Monday, July 30, 2007

Sowerby's beaked whale fact sheet

The sowerby's beaked whale was the first of the beaked whales to be discovered from an individual stranded in the year of 1800.  It is one of the most commonly stranded species of beaked whale, and have one of the most northerly distributions. Although they appear to be relatively common around the Azores, they are not often seen on the surface. This is often the case with members of the beaked whale family that spend very little time on the surface and avoid boats. 

The sowerby's beaked whale may be identified from the shape of its head and its long slender beak which it brings out of the water upon surfacing, and as other Mesoplodons they don't have the middle notch on the fluke. However, identification is difficult and is often only possibly if the individual is stranded. When stranded they make a sound similar to that of a cow mooing. Sowerby's beaked whales are usually seen in very small groups of fewer than 10 individuals. As with other beaked whales, little is known about their behaviour.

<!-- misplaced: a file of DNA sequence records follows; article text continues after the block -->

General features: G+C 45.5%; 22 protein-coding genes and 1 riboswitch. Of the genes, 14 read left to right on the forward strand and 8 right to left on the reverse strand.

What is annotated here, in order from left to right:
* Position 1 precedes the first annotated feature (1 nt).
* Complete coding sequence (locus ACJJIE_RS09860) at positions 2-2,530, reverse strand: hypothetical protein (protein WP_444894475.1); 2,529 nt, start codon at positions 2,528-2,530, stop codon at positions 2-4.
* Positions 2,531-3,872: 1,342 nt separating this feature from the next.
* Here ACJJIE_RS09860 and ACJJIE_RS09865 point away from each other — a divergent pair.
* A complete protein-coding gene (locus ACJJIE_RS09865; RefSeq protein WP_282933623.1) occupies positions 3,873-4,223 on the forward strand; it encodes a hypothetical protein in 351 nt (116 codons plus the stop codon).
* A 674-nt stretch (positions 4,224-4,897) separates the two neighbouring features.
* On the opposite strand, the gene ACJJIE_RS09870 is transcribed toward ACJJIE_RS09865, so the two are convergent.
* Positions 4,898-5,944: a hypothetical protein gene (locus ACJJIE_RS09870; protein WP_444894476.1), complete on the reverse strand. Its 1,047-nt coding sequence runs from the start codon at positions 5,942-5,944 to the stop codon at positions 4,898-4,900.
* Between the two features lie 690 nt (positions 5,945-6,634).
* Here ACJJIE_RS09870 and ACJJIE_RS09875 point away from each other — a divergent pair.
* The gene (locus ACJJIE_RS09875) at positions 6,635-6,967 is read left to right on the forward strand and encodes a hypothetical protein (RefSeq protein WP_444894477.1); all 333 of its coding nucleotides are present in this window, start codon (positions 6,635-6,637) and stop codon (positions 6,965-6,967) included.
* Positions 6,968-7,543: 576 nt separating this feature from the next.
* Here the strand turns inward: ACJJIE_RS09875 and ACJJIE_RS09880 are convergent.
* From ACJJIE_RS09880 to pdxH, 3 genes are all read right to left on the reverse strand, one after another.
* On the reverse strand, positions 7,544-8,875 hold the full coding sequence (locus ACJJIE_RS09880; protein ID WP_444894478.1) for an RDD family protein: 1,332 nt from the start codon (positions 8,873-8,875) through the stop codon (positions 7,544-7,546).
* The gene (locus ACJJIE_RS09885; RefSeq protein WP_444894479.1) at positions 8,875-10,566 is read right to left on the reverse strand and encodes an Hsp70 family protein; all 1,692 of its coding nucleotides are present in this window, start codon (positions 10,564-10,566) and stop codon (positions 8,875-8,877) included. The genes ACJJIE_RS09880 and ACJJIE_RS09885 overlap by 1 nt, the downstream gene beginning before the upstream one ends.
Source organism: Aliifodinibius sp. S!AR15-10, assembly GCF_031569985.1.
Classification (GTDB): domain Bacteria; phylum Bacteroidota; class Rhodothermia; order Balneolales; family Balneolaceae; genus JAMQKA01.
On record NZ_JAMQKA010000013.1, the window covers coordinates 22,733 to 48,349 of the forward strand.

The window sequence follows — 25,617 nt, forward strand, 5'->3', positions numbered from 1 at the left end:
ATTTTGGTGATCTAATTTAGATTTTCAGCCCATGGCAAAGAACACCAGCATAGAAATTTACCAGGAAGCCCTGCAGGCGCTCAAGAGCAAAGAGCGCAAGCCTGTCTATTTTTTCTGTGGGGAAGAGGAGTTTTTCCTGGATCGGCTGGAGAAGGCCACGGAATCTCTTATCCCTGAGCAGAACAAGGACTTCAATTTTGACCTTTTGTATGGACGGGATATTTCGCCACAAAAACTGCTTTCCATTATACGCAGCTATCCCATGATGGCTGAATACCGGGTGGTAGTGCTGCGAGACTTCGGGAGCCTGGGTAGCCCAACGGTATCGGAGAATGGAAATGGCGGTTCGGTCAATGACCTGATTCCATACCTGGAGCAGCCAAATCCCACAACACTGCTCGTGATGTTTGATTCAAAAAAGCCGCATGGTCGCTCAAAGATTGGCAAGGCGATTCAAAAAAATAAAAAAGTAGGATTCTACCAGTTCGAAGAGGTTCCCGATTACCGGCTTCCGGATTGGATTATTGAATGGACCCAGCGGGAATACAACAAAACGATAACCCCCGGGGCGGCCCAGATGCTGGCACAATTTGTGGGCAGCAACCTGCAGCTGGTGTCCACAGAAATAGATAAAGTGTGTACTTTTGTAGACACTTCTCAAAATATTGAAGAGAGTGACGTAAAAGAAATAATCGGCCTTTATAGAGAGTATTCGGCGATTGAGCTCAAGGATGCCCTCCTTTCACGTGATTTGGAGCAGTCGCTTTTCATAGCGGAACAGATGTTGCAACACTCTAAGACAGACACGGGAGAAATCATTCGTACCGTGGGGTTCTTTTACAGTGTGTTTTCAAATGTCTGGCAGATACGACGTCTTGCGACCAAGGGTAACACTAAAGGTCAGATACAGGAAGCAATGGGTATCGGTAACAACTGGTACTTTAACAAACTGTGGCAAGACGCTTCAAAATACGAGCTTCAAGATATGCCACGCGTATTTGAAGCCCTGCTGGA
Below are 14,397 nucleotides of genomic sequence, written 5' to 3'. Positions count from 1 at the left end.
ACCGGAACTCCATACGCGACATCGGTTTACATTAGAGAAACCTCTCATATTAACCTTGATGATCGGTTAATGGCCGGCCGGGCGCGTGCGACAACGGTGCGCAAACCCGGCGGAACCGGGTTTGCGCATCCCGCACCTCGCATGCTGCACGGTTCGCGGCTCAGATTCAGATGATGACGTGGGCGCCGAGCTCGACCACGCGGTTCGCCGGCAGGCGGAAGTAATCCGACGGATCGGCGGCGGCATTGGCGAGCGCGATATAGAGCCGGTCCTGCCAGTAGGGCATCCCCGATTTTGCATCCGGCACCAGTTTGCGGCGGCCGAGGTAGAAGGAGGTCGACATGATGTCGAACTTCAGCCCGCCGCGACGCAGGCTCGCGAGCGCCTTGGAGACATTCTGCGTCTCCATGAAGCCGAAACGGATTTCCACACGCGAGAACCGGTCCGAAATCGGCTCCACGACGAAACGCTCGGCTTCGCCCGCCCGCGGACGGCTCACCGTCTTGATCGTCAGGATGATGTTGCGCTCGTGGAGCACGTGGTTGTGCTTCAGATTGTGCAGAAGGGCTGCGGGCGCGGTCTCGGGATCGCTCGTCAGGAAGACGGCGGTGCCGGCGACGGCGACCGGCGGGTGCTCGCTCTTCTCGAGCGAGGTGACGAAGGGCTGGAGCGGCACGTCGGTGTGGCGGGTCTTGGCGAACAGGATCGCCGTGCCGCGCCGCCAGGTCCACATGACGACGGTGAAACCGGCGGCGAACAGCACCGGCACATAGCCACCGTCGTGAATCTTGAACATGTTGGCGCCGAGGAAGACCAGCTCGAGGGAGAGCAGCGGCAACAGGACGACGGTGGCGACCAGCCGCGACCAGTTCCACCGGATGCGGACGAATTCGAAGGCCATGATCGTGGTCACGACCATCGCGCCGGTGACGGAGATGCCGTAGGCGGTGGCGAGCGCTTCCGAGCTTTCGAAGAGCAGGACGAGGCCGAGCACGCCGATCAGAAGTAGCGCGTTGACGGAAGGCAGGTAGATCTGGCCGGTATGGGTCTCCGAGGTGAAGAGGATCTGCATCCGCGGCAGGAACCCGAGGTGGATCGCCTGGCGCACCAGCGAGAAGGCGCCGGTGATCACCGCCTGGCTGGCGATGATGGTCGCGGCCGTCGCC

• Male: 5.5 m
• Female: 5.1 m
• Calf: 2.4 m


• Male: 1,300 kg
• Female: 1,300 kg
• Calf: 170 – 185 kg

Global population: Unknown 
(population trend unknown)

Status: Data Deficient

Diet: Squid, small fish

Teeth: 2 in the lower jaw (only males)

Longevity: 35 years

Breeding age: Unknown

Gestation: 12 months

Nursing: 1 year

In other languages
Portuguese: Baleia-de-bico-de-Sowerby
Spanish: Zifio de Sowerby
French: Baleine de Sowerby
Italian: Mesoplodonte di Sowerby
German: Sowerby-Zweizahnwal, Nordsee-Schnabelwal
Dutch: Gewone spitssnuitdolfijn, Noordzee-spitssnuitdolfijn
Swedish: Nordsjönäbbval, Sowerbys näbbval
Norwegian: Nordspisshvalspisshval, Sowerbys spisshval
Danish: Almindelig næbhval
Finnish: -
Polish: Wal dwuzębny, delfin Soverby’ego

Video of Sowerby's beaked whales breaching

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